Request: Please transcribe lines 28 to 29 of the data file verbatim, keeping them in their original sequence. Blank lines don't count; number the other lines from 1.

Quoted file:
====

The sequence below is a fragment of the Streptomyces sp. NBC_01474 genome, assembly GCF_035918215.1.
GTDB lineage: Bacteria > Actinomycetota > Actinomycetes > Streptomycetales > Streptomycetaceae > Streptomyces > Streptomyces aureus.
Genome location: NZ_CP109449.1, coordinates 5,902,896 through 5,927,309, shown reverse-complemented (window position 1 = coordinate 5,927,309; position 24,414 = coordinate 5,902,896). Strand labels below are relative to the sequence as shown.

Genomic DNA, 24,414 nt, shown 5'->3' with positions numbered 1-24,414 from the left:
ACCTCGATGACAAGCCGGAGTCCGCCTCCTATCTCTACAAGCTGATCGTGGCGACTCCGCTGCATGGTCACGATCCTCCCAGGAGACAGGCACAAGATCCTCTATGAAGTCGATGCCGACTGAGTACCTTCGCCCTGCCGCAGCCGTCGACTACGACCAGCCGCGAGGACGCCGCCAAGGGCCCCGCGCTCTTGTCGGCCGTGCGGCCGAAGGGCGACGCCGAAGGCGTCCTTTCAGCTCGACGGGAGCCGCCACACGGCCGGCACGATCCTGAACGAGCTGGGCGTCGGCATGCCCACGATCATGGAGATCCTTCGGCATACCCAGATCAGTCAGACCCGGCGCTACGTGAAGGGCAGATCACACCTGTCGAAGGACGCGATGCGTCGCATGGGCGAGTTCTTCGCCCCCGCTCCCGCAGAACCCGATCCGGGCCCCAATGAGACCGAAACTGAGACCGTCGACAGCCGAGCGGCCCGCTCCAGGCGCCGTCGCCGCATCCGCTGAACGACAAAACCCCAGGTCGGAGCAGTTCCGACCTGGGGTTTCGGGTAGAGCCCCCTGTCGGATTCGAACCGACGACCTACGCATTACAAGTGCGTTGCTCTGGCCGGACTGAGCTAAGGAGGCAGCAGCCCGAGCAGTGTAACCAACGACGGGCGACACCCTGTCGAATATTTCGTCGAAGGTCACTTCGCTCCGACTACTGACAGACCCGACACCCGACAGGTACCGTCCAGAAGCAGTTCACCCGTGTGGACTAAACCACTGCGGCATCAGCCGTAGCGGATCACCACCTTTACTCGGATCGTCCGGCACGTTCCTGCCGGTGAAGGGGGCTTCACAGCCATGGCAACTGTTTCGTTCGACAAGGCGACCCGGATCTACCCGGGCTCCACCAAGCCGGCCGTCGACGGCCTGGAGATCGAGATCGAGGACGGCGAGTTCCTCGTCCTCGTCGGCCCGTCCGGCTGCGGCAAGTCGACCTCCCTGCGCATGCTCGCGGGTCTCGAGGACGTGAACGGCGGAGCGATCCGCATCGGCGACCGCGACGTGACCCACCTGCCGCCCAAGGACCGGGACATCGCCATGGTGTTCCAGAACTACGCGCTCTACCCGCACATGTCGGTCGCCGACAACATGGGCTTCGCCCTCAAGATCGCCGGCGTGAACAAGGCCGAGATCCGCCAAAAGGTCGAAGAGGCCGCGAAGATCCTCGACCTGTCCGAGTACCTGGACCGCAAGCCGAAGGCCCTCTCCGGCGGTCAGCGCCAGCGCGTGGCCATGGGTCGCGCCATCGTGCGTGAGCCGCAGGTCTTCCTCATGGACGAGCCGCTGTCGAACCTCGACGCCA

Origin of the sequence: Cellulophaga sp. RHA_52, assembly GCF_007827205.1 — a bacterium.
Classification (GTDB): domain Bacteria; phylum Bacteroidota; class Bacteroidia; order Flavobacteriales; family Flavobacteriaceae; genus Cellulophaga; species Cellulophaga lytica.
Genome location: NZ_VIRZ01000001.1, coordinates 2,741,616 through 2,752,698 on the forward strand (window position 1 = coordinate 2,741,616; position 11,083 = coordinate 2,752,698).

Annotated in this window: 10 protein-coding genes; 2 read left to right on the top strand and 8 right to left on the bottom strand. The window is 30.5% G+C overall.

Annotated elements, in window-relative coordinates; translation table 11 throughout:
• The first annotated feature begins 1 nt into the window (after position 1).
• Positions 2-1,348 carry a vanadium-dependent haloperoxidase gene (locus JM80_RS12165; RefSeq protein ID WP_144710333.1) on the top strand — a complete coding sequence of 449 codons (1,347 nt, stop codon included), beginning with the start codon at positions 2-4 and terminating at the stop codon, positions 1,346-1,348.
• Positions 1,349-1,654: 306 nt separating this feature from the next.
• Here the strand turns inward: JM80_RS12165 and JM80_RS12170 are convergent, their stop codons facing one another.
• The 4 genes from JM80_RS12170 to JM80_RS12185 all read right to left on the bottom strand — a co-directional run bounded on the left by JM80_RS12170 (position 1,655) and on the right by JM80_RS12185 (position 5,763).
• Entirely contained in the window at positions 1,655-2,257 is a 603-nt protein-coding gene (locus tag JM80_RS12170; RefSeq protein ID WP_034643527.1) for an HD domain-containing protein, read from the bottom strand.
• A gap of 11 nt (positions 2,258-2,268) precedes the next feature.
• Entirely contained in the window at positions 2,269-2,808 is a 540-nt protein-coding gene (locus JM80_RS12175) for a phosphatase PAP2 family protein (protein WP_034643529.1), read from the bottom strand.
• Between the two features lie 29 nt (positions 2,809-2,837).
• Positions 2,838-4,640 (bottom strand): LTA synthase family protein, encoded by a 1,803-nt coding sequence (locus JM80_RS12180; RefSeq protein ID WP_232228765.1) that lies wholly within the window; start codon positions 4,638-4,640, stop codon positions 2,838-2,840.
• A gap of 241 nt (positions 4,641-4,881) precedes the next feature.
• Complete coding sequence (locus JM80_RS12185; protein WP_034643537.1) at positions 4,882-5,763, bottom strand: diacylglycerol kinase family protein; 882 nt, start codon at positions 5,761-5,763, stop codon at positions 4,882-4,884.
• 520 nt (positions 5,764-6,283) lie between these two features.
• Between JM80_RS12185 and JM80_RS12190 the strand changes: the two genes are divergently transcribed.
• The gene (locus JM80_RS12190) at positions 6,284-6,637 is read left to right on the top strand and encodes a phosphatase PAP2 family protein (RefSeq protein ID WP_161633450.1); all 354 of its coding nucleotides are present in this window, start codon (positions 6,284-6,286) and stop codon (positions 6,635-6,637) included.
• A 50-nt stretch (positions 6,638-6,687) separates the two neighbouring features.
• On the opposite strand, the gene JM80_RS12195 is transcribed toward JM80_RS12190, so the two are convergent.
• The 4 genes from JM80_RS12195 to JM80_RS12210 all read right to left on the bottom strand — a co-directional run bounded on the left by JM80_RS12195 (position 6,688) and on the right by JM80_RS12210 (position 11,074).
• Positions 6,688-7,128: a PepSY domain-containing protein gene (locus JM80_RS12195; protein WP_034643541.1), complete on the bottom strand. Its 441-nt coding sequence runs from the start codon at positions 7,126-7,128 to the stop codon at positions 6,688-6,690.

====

• The 4 genes from JM80_RS12195 to JM80_RS12210 all read right to left on the bottom strand — a co-directional run bounded on the left by JM80_RS12195 (position 6,688) and on the right by JM80_RS12210 (position 11,074).
• Positions 6,688-7,128: a PepSY domain-containing protein gene (locus JM80_RS12195; protein WP_034643541.1), complete on the bottom strand. Its 441-nt coding sequence runs from the start codon at positions 7,126-7,128 to the stop codon at positions 6,688-6,690.